Argentine president held a face-to-face meeting with the head of the International Monetary Fund (IMF) Kristalina Georgieva in Italy on Friday.
Alberto Fernandez described the meeting as “constructive and frank,” discussing debt repayment and deadlines at the Sofitel hotel in the capital, Rome.
After a one-and-a-half-hour meeting, the Argentine leader said he was “optimistic” about reaching an agreement with the IMF.
"We express our willingness to solve the Argentine debt problem," said Fernandez in reference to finding a solution that does not impact the Argentine people during COVID-19 regarding the debt which his government inherited.
He described Georgieva as “understanding" regarding the impact of the global pandemic in Latin America and Argentina’s economic recession.
Fernandez expressed the need for the Special Drawing Rights (SDR) to be extended, to which Georgieva is said to have agreed.
Georgieva described the meeting as "positive" - focusing on "global cooperation" and "expressed solidarity" so that Argentina can "address the deep social and economic challenges facing the country, which have been aggravated by the pandemic".
Georgieva noted Fernandez’s request for a reform of the IMF’s surcharges policy, and said she will "consult with the membership on this issue".
Fernandez has pushed to remove surcharges, arguing that it punishes some nations in precarious financial situations, especially during the global pandemic.
Georgieva insisted "our objective remains helping Argentina build a prosperous economic future for all".
Economy Minister Martin Guzman met with the deputy director of the IMF's Western Hemisphere Department, Julie Kozack.
Fernandez's meeting with the IMF leader was the last part of his five-day European tour to gain support from European nations for negotiations with the IMF and the Paris Club.
On Monday, Fernandez met with his Portuguese counterpart Marcelo Rebelo de Sousa, describing him as a “role model,” having previously successfully negotiated with the IMF.
At a joint press conference with his counterpart, Fernandez called for changes to the international financial system in the post-pandemic world.
Both leaders also discussed a number of issues such as trade and climate change amongst others.
On Tuesday, Fernandez met with Spanish Prime Minister Pedro Sanchez, securing support for IMF negotiations and the Paris Club.
Speaking with Sanchez, Fernandez once again reiterated that the surcharges impact Argentina negatively and agreed with the idea to liberalize COVID-19 vaccine patents.
Sanchez also disclosed investment plans for the Latin American region.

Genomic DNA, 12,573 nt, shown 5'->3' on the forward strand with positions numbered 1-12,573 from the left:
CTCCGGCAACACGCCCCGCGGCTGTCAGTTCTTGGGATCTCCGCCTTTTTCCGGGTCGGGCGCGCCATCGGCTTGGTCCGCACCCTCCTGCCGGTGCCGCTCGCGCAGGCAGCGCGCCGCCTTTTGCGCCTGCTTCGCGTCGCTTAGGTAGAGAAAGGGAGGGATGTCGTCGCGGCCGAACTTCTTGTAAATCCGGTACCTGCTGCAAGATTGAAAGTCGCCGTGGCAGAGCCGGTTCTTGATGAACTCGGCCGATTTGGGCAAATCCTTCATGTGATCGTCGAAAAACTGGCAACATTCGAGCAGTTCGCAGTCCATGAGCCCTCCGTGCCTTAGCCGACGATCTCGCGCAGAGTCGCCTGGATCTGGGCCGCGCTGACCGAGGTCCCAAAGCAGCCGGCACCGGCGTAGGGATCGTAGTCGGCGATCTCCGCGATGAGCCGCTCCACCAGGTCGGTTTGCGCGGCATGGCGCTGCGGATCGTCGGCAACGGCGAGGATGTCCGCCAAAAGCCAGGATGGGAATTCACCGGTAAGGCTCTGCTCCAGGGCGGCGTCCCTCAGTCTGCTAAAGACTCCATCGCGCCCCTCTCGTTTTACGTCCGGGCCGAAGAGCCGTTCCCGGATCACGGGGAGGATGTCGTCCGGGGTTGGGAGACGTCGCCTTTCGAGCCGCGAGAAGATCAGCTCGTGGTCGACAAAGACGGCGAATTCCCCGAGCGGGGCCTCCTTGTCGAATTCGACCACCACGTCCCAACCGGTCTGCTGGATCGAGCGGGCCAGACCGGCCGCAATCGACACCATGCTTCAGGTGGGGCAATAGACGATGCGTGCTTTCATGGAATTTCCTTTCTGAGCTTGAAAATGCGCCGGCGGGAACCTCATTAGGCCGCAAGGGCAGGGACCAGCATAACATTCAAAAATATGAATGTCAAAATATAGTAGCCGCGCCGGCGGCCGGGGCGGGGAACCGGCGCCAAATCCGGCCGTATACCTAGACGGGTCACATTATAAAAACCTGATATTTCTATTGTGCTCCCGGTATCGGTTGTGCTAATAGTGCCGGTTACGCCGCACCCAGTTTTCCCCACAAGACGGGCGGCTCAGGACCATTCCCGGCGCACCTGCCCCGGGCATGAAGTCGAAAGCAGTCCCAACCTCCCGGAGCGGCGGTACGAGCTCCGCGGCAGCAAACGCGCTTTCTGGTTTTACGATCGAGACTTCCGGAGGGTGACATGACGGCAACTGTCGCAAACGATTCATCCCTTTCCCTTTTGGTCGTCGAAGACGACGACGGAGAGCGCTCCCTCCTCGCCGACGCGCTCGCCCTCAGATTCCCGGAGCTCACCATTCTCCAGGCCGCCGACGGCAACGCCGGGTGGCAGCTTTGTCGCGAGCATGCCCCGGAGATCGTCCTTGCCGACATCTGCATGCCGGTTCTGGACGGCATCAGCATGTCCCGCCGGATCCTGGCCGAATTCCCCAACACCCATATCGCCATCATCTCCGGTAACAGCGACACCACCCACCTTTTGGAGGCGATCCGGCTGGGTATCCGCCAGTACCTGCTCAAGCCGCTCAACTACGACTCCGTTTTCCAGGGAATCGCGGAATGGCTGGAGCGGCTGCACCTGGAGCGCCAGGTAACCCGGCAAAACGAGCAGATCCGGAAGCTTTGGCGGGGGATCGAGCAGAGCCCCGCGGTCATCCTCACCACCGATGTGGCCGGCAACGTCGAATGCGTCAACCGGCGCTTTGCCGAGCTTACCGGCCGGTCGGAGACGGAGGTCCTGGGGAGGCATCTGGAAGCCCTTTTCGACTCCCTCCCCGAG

Fernandez later that day met with King Felipe VI.
On Wednesday, Fernandez met with his French counterpart, Emmanuel Macron, thanking him publicly for his support in negotiations with the IMF and the Paris Club.
Local reports said both leaders reached an agreement in principle to suspend the repayment of $2.4 billion to the Paris Club due at the end of the month.
They also discussed common interests such as climate change, the response to the pandemic and gender equality.
Both leaders expressed their concern with Amazon rainforest and deforestation, with Fernandez noting a global effort is needed to "end deforestation, take care of green spaces and understand once and for all that the world breathes through forests and jungles.”
On Thursday, Fernandez met with Italian President Sergio Mattarella and Prime Minister Mario Draghi.
At Lunch with Mattarella, Fernandez was accompanied by Foreign Minister Felipe Sola; Economy Minister Martin Guzman; and Argentina's Ambassador to Rome Roberto Carles.
Fernandez later met with Draghi at the Chigi Palace alongside Secretary for Strategic Affairs Gustavo Beliz.
Fernandez and Beliz also met with World Bank Managing Director of Operations, Axel van Trotsenburg.
Fernandez also held a private meeting with the Pope, discussing the global pandemic, Argentina’s economic crisis and poverty reduction.
Due to the coronavirus Fernandez did not fly to Germany during the tour.
-Spiraling economy and impact of COVID-19
Currently Argentina is experiencing its third year of recession, as inflation sits close 40% coupled with double-digit unemployment.
While calling for a “sustainable” deal to be reached with the IMF, Fernandez has sought to restructure the historic deal with the IMF in 2018.
Argentina wants to postpone the IMF repayments between September and October while it focuses on combating the pandemic in the country.
In September 2018, Argentina received the biggest IMF loan in history - $57 billion.Anadolu Agency website contains only a portion of the news stories offered to subscribers in the AA News Broadcasting System (HAS), and in summarized form. Please contact us for subscription options.